The boom in wireless headphones and big — really big — TVs over the holidays is expected to carry over into this year, setting the stage for what had been shaping up to be a banner year for consumer electronics sales.
Even with unanticipated roadblocks, it still could be, especially with newer technologies such as 5G being embedded in phones and smart devices such as doorbells, locks and smartwatches hitting a sweet spot. The long-awaited release of PlayStation and Xbox consoles, which many expect to hit shelves before the holidays, also could provide an uptick in the latter part of the year.
As the only national retailer left devoted to the category, Richfield-based Best Buy is well-positioned to benefit from the potential growth.
But the rosy outlook has become murkier in recent weeks amid the outbreak of the coronavirus in China, the biggest source of consumer electronics in the world. More than half of Best Buy’s products by revenue are produced or assembled in China.
That makes the overall picture much trickier, said UBS analyst Michael Lasser.
“Overall, demand should be healthy,” he wrote in a recent research report. “But, with new mobile and console launches weighted to the back half of the year, there could be a near-term lull. Also, the coronavirus may negatively impact the [consumer electronics] supply chain.”
Apple warned investors last week that it doesn’t expect to meet its revenue projections for the first months of the year as production in China resumes more slowly than anticipated, potentially leading to a temporary shortage of iPhones. Most of Apple’s products are assembled in China, a country that has also become an increasingly important market on the consumer end as well.
Apple’s relationship with China is similar to many American companies, and the ripple effects of the deadly illness that has led to factory and store closures across China is starting to be felt across a swath of industries from car manufacturing to medical devices to luxury brands.
Best Buy has not said anything yet about the effect of the coronavirus on its supply chain or business, but the topic is sure to come up during its fourth-quarter earnings call on Thursday. Many analysts say they’re expecting Best Buy to be more conservative with its guidance for the year because of it.
Best Buy no longer has any stores in China. As part of its successful turnaround efforts, the company in 2014 sold its 184-store Five Star chain as it refocused its strategy on North America.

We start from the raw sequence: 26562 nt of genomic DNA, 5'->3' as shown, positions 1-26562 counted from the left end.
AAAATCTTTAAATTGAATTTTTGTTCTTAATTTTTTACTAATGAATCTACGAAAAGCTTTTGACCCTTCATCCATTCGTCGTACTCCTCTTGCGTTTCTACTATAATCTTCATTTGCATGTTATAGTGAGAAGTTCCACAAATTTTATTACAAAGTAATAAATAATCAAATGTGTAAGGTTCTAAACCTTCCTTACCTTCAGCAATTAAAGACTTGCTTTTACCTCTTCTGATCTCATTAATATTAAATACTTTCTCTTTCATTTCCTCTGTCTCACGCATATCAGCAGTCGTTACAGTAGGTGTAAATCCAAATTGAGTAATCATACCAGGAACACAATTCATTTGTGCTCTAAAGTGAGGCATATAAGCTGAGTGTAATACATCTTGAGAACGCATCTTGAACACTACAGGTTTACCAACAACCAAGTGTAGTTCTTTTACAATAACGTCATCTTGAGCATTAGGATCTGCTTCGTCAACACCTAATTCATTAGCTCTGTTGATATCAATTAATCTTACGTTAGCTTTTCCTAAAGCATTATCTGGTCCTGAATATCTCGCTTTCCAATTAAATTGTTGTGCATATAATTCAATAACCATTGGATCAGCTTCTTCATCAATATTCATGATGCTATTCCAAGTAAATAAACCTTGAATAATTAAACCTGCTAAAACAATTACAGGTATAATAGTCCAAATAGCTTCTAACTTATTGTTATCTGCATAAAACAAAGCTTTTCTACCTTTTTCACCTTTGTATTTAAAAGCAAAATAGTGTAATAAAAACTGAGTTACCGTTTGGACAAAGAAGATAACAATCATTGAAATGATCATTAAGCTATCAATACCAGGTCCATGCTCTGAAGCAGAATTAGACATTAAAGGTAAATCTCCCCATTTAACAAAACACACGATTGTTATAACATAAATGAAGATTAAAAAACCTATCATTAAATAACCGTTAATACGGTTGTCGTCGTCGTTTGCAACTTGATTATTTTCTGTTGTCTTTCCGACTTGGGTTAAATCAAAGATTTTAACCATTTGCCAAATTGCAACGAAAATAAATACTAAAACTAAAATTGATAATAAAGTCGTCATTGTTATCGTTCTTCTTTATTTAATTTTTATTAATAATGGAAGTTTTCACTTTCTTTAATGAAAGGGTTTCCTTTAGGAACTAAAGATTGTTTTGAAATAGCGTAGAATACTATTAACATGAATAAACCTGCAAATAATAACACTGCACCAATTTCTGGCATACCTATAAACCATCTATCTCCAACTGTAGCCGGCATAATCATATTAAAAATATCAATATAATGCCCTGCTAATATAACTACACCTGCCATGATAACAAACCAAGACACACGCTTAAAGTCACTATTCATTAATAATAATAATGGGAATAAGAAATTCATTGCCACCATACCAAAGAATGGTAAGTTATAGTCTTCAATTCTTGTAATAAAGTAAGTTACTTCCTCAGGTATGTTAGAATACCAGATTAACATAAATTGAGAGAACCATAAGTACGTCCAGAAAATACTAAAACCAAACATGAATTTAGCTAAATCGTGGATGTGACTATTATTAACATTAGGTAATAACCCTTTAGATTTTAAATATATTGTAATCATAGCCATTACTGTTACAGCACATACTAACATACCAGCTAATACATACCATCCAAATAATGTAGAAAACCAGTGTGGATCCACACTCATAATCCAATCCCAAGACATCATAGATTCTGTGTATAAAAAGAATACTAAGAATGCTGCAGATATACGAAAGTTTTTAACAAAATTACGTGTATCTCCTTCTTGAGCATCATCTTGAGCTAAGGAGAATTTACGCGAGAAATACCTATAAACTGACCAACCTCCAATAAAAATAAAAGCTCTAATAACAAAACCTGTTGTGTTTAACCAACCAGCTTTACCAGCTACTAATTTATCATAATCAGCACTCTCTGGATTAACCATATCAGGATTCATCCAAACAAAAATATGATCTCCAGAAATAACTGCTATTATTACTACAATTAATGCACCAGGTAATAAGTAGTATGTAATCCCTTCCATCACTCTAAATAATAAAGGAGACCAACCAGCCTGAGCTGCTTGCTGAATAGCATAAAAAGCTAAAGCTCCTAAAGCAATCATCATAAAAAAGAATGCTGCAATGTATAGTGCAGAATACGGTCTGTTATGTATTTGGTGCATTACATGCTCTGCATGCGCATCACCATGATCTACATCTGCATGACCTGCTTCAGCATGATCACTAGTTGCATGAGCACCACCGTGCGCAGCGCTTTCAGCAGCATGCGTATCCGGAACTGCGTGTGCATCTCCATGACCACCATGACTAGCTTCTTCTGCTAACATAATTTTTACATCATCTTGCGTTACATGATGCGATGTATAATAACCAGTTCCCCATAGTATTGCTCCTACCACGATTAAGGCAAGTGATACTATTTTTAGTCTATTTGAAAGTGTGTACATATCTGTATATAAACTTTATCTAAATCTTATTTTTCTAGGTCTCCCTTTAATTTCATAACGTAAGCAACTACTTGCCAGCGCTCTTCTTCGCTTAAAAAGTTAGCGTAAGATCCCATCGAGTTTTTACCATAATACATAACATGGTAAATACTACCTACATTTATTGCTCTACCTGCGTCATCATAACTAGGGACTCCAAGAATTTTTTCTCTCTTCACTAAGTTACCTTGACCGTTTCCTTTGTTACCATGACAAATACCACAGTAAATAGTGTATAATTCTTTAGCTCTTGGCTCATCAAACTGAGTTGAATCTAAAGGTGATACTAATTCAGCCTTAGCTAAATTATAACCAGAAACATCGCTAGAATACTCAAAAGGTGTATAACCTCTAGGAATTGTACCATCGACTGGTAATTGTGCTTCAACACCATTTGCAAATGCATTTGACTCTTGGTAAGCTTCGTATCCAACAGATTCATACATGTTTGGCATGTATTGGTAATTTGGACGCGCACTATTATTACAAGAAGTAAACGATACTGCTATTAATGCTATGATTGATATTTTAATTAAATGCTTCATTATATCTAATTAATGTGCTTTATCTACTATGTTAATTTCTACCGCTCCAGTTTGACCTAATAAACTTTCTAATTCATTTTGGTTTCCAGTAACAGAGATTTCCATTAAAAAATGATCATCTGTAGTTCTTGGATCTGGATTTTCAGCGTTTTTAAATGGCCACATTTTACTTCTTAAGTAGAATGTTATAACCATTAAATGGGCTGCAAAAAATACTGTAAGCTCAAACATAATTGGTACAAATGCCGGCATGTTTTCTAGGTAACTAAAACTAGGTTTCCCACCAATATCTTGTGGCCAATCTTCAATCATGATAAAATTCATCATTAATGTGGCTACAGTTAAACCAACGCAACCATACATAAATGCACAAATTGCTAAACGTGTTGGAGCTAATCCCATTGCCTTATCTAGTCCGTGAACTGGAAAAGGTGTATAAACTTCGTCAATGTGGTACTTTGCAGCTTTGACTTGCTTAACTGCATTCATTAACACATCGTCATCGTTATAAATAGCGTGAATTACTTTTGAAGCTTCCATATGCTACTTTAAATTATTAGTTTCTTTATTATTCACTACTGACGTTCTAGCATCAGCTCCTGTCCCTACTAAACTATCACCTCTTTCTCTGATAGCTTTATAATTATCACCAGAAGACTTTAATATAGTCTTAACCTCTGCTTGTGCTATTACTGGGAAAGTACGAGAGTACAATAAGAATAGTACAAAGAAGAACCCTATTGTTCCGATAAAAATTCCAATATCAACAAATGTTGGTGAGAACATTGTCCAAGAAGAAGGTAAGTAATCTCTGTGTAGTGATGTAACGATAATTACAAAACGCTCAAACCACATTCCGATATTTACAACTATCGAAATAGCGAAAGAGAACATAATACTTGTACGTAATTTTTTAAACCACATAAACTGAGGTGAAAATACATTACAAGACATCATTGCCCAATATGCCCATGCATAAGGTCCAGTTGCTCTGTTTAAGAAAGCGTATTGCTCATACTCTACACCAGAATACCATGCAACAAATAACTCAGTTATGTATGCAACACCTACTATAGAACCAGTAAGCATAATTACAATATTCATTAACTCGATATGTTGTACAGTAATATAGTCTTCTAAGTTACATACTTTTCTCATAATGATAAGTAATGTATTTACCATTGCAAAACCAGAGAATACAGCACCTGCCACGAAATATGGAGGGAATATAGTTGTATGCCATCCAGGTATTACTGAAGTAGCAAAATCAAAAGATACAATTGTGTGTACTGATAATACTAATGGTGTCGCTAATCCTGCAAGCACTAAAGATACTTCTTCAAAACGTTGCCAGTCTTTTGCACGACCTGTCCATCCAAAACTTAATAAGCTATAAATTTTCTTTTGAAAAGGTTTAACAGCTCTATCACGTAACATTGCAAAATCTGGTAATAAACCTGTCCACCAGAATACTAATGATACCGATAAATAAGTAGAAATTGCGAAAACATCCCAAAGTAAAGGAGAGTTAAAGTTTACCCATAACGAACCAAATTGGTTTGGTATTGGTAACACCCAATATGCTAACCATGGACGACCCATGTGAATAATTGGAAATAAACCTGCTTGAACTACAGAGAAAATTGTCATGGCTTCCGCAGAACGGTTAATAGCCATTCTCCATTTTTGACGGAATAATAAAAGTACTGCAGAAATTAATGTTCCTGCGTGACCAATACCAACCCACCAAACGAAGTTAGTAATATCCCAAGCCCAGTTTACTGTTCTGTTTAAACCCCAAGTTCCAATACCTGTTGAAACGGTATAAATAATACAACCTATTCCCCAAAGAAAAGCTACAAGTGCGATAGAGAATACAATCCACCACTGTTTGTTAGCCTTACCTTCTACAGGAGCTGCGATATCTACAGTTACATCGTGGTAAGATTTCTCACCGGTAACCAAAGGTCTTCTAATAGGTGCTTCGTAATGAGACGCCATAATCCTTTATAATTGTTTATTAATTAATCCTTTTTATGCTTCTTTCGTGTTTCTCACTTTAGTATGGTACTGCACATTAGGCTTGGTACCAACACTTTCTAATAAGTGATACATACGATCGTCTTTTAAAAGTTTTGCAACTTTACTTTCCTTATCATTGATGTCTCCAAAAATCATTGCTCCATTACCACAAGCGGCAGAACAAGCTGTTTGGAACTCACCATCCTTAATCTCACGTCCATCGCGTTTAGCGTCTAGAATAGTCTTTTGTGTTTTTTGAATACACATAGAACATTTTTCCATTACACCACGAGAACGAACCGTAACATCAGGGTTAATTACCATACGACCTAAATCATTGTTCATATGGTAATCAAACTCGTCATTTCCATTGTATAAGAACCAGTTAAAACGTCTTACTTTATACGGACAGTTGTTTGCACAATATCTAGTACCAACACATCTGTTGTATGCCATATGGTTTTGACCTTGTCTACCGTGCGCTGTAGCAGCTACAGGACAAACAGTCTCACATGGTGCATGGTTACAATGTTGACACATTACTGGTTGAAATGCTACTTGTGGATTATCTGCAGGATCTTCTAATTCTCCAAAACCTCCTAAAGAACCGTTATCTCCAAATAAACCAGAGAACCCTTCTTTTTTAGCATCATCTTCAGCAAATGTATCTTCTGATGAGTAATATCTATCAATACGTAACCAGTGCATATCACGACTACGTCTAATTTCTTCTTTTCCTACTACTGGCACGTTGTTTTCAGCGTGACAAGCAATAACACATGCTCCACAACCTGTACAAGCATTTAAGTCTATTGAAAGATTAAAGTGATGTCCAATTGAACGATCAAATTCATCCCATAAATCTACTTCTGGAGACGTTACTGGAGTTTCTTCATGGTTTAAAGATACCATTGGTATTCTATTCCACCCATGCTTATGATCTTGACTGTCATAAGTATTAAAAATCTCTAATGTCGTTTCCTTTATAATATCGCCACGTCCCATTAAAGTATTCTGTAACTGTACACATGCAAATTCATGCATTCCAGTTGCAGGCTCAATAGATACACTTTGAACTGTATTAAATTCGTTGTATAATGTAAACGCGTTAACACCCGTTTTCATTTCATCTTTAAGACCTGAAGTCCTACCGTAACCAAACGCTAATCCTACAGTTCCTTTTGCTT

A report by analysts at Wells Fargo earlier this month said further delays in the restart of production in China following the Lunar New Year, when businesses shut down for days, could result in out-of-stock items in U.S. stores as early as mid-April. Best Buy, as well as Walmart, Dollar Tree and Minneapolis-based Target, among others, are at the most risk, the report said, since they rely on more frequent inventory replenishment from China.
At the same time, retailers are better prepared to handle disruptions from the coronavirus outbreak after hustling last year amid President Donald Trump’s trade war to move some production out of China to avoid higher tariffs.
Best Buy CEO Corie Barry told reporters in August that many of its vendors had begun shifting operations out of China to countries such as Vietnam, Taiwan, South Korea and Mexico. While about 60% of Best Buy’s business was potentially affected by tariffs on Chinese goods, she said she expected that percentage to drop to 40% by this year because of manufacturers’ migration.
Michael Pachter, an analyst with Wedbush Securities, noted that some of the bigger screen TVs that Best Buy sells now come from Mexico. Still, he added that nearly half of Best Buy’s revenue comes from computers and mobile phones, which are both largely assembled in China.
“My guess is that you’re going to see some supply constraints, so I suspect they will warn about the balance of the year,” he said.
Before coronavirus became a major concern, a number of firms and industry groups put out robust forecasts for growth in consumer electronics for the year. The Consumer Technology Association projected 4% growth, noting that smartphone sales were expected to increase this year after dipping last year. The NPD Group, which doesn’t include smartphones or video games in its estimate, called for 5% growth, with products such as wireless headphones, Chromebooks, 65-inch and bigger TVs, smartwatches and smart home devices expected to see double-digit growth.
If that pans out, it would be the best results in years. Last year saw 3% growth, and the year before that 2%, but those followed years of declines, according to NPD’s data.
“But if things are tight in the first half of the year or there’s any kind of production issues [because of coronavirus], that will be a tough number of meet,” acknowledged Stephen Baker, an NPD Group vice president.
Still, he noted that the appetite for the latest gadgets and devices is high right now, with the industry in a robust upgrade cycle, particularly of higher-priced premium products.
“Before, you saw people reluctant to upgrade when they were afraid that the products they bought wouldn’t be future proof,” said Baker. “I think we’re in this cycle right now where people are looking at products out there — 65-inch TVs, thinner computer notebooks — and are really feeling like they meet their needs now and will meet their needs for awhile. The pricing and the products are really attractive. So they’re buying now and are not worrying about what the next generation of products look like.”